How Indonesia is preparing its fintech ecosystem

In 2015 it looked like Indonesia was in a lucrative position to be a fintech powerhouse in Asia. A wave of startups had flooded the market, providing everything from payment services to wealth management to everyday financial advice.

These budding companies were hoping to take advantage of fintech in its still relatively early stages, placing them in a good position for the future. However while several other markets for fintech are maturing, Indonesia still has many obstacles to innovation. This was the case in 2015 and 2016 but as we look forward into 2017, will things improve?

Indonesia’s Fintech Association (IFA) was set up in 2015 to foster growth in the space. At the end of 2016, it co-produced a study with research firm DailySocial that took the pulse of the Indonesian fintech space. While it examined funding and founders, its survey of 1,000 regular consumers in Jakarta and Java made for some startling results.

According to the report, 71.66% of respondents had never heard of fintech, which makes it rather unsurprising that 81.54% said they had never used a fintech product. A boon of companies sounds great on paper but crumbles when people don’t even know about them. Furthermore, as per 2014 World Bank statistics, only around 36% of Indonesians over the age of 15 has a bank account.

Of the fintech services that are being used, 81.08% of them are owned or run by traditional banks. Only 10.27% used non-bank related fintech products. Doku is by far the most popular non-bank fintech service in Indonesia.

Founded in 2007, the payments company has been on the scene much longer than many of the nascent startups and in many ways laid the groundwork for Indonesia’s current fintech landscape. Currently it boasts about 22,000 merchants and 1.4 million e-wallet users, according to figures it provided to IDG Connect.

“Trust in online payments and consistent education to accept new ways to pay are the two major challenges that we are currently facing,” explains Doku chief operating officer, Nabilah Alsagoff. “Most Indonesians are still comfortable and pretty much rely on bank transfer and COD as their preferred method of payments.”

One of Doku’s main aims is to make e-commerce systems easier to navigate for both customers and merchants, she says. The ultimate goal is to be a part of Indonesians’ daily payment habits via e-money, especially for the unbanked in a country of over 250 million where only 65 million are bank account holders.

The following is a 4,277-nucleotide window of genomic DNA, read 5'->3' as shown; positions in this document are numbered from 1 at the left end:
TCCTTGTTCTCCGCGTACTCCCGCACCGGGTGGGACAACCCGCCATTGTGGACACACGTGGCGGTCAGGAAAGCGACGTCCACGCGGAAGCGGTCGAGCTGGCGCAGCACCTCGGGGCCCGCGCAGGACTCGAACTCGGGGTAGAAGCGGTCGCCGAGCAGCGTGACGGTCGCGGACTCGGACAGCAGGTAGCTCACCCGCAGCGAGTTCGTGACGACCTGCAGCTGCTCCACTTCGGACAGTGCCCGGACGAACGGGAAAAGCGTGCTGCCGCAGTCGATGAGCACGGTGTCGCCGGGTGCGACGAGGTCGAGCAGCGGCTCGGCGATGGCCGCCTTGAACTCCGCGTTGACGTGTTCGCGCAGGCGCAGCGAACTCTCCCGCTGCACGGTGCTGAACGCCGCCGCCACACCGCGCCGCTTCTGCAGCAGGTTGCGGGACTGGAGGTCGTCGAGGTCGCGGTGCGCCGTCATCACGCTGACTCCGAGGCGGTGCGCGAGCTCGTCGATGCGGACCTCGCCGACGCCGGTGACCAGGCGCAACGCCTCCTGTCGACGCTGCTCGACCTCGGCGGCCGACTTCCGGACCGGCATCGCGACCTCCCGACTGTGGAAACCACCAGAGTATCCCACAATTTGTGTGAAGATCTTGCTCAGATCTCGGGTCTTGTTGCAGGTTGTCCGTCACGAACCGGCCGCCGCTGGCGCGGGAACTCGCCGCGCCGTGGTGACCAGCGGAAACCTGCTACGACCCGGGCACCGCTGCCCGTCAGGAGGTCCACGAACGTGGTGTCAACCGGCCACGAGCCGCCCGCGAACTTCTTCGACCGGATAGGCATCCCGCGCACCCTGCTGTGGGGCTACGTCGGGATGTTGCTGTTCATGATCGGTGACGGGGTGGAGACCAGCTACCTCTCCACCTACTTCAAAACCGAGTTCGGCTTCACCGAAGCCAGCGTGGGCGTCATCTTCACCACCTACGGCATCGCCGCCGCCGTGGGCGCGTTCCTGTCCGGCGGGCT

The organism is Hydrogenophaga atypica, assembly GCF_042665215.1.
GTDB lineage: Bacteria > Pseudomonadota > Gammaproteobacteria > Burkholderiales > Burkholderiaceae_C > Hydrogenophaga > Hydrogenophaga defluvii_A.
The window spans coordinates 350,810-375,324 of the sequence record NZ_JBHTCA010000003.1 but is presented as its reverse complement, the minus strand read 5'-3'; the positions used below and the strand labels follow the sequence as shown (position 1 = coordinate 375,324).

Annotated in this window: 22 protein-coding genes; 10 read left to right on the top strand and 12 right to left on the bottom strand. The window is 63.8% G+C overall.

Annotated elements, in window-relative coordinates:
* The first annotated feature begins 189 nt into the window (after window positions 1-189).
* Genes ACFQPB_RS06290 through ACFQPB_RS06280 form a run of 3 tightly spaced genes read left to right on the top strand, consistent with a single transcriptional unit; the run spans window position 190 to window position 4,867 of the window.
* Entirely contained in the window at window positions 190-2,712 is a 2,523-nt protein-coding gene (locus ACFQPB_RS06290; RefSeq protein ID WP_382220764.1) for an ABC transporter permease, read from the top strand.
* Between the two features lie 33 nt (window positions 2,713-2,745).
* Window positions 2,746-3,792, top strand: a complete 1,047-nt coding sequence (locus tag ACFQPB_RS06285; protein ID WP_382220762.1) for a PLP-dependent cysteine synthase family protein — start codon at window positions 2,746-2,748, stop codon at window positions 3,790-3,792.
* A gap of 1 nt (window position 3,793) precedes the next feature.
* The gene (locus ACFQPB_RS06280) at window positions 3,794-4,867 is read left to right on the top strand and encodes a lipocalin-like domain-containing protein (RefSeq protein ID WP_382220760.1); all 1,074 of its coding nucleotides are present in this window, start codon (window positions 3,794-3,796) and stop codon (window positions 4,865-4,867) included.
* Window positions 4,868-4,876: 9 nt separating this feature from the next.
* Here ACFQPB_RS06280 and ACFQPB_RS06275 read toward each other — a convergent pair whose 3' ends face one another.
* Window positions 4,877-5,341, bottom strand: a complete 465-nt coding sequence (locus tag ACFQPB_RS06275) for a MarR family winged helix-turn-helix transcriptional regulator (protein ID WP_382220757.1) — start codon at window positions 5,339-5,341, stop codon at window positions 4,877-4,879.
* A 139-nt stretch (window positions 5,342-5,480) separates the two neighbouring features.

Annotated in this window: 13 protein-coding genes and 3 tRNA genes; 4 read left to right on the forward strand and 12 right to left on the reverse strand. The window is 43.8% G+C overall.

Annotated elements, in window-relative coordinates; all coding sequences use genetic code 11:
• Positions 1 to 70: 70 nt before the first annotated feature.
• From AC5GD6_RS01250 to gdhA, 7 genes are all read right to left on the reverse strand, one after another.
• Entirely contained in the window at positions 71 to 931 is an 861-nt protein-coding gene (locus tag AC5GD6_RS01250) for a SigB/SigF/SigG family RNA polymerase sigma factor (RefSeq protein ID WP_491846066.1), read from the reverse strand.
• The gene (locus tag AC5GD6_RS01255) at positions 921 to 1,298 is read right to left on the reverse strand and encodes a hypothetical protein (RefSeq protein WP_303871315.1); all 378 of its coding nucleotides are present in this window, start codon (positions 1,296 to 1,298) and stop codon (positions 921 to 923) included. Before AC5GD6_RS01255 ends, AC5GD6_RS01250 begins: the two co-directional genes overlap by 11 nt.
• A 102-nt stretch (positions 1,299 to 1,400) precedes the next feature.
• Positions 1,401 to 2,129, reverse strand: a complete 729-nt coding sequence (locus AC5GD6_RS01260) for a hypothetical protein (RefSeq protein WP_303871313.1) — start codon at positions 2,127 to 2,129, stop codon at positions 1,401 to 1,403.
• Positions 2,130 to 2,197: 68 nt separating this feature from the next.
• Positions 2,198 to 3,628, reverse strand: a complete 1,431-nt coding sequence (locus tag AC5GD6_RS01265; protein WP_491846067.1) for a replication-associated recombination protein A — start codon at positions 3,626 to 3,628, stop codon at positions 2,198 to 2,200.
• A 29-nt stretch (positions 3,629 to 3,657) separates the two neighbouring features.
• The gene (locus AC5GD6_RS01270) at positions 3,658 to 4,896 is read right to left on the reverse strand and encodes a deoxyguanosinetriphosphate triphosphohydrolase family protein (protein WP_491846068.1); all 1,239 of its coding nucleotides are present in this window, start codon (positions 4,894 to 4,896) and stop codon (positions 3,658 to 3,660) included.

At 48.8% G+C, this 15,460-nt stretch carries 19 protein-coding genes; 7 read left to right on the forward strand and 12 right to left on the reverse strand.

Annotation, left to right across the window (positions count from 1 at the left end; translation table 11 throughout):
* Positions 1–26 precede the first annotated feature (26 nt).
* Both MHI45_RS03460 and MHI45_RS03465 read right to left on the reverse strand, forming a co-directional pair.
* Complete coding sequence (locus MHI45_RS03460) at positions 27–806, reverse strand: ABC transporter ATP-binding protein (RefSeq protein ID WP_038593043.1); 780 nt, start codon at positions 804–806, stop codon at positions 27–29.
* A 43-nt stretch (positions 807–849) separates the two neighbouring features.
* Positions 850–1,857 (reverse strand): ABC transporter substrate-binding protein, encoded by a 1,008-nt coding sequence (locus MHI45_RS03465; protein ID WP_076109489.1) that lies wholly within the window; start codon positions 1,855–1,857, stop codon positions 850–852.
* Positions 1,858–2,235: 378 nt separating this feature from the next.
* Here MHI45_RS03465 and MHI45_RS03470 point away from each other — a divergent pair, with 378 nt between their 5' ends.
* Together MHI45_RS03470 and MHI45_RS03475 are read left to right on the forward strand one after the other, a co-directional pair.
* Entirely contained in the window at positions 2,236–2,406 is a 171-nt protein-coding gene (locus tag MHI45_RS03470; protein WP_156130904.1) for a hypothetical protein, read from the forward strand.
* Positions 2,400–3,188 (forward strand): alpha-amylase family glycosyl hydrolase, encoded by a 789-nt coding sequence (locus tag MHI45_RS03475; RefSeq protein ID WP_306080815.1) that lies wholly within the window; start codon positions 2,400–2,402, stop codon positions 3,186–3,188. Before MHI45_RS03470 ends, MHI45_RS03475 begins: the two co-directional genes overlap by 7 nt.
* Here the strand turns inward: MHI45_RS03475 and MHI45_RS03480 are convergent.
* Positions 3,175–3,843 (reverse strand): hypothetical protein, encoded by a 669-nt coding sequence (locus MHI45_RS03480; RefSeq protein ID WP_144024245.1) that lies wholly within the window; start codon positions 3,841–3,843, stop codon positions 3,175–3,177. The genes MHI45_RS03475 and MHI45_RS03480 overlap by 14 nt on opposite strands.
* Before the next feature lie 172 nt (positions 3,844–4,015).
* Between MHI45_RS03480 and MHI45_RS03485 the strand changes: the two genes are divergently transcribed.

But not only is access to customers a barrier, so too are laws and regulations. “Most fintech players feel that the regulation in Indonesia is still in [a] grey area. They’ve requested the authorities to create clearer regulation,” said the authors of the IFA/DailySocial report.

This isn’t unique to Indonesia. A regular complaint among fintech startups, regardless of market, is old school banking and financial regulations that they claim are stifling innovation. It’s created a push and pull between startups that want to try new things and regulators that are sceptical (sometimes rightly) about what the technology can do. In Indonesia, regulations have been too vague for too long but the government is aware of this.

“Overall, the government has been very supportive towards the growing e-commerce ecosystem,” counters Alsagoff, pointing to the Central Bank’s GNNT program, which supports startups and entrepreneurs forging towards a cashless society.

“Since then, the regulator has been working side by side with e-commerce industry leaders, related associations to get new insights and keep themselves updated with the industry trend.”

At the very end of 2016, Indonesia’s Financial Services Authority (OJK) passed a new peer-to-peer lending regulation that stipulates that fintech startups must be registered with the authority. The rules are aimed at instilling more consumer confidence in non-traditional lending services while “taking into account fairness and developments in the economy”. Meanwhile Indonesian authorities are in discussions with counterparts in South Korea to collaborate on programs for developing each other’s fintech ecosystems.

According to the Central Bank, there are around 142 fintech startups in Indonesia. Private sector money continues to flow into Indonesia’s fintech scene but it’s facing fierce competition with their neighbours in Southeast Asia. Singapore for example has invested hugely in fintech and is currently developing a major hub called Lattice80 to foster fintech startups from around the region while Accenture has launched its own fintech support programs in the city-state too.

Indonesia’s strides towards fintech ubiquity show that while intentions may be good, the reality is that developing a rich ecosystem is a very bumpy road.


Also read:
Indonesia: Two local cloud CEOs describe the tech scene
Indonesia is priming itself for a fintech future
APAC 2017: A petri dish for new technologies


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Jonathan Keane

Jonathan Keane is a freelance journalist, living in Ireland, covering business and technology

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